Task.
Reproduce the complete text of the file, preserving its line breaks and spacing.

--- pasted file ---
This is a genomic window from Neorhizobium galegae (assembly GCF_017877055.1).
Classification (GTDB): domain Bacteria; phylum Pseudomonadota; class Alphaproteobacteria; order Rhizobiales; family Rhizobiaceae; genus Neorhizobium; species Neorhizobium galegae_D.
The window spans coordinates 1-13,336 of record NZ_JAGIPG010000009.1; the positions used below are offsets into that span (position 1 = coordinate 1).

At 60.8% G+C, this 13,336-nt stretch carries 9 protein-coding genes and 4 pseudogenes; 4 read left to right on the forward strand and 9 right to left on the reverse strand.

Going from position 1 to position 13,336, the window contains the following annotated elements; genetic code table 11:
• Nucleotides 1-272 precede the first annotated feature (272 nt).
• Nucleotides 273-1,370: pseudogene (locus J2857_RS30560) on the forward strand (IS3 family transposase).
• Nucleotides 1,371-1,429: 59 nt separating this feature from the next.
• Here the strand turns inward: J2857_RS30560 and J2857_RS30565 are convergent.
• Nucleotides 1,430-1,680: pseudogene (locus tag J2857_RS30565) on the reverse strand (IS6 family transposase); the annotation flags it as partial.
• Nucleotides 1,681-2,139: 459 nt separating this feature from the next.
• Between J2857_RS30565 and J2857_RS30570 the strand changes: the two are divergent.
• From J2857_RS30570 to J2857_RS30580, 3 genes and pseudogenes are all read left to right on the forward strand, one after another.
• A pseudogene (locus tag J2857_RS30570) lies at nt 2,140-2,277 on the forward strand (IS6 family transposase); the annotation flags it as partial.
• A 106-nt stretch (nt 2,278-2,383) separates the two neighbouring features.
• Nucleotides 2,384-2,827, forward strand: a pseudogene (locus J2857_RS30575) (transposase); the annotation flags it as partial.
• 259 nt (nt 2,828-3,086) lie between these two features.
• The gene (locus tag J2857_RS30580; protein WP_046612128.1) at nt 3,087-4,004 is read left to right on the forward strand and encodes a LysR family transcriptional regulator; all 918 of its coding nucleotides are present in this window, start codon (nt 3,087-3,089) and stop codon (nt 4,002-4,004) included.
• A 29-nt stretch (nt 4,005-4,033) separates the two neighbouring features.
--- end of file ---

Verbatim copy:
This is a genomic window from Neorhizobium galegae (assembly GCF_017877055.1).
Classification (GTDB): domain Bacteria; phylum Pseudomonadota; class Alphaproteobacteria; order Rhizobiales; family Rhizobiaceae; genus Neorhizobium; species Neorhizobium galegae_D.
The window spans coordinates 1-13,336 of record NZ_JAGIPG010000009.1; the positions used below are offsets into that span (position 1 = coordinate 1).

At 60.8% G+C, this 13,336-nt stretch carries 9 protein-coding genes and 4 pseudogenes; 4 read left to right on the forward strand and 9 right to left on the reverse strand.

Going from position 1 to position 13,336, the window contains the following annotated elements; genetic code table 11:
• Nucleotides 1-272 precede the first annotated feature (272 nt).
• Nucleotides 273-1,370: pseudogene (locus J2857_RS30560) on the forward strand (IS3 family transposase).
• Nucleotides 1,371-1,429: 59 nt separating this feature from the next.
• Here the strand turns inward: J2857_RS30560 and J2857_RS30565 are convergent.
• Nucleotides 1,430-1,680: pseudogene (locus tag J2857_RS30565) on the reverse strand (IS6 family transposase); the annotation flags it as partial.
• Nucleotides 1,681-2,139: 459 nt separating this feature from the next.
• Between J2857_RS30565 and J2857_RS30570 the strand changes: the two are divergent.
• From J2857_RS30570 to J2857_RS30580, 3 genes and pseudogenes are all read left to right on the forward strand, one after another.
• A pseudogene (locus tag J2857_RS30570) lies at nt 2,140-2,277 on the forward strand (IS6 family transposase); the annotation flags it as partial.
• A 106-nt stretch (nt 2,278-2,383) separates the two neighbouring features.
• Nucleotides 2,384-2,827, forward strand: a pseudogene (locus J2857_RS30575) (transposase); the annotation flags it as partial.
• 259 nt (nt 2,828-3,086) lie between these two features.
• The gene (locus tag J2857_RS30580; protein WP_046612128.1) at nt 3,087-4,004 is read left to right on the forward strand and encodes a LysR family transcriptional regulator; all 918 of its coding nucleotides are present in this window, start codon (nt 3,087-3,089) and stop codon (nt 4,002-4,004) included.
• A 29-nt stretch (nt 4,005-4,033) separates the two neighbouring features.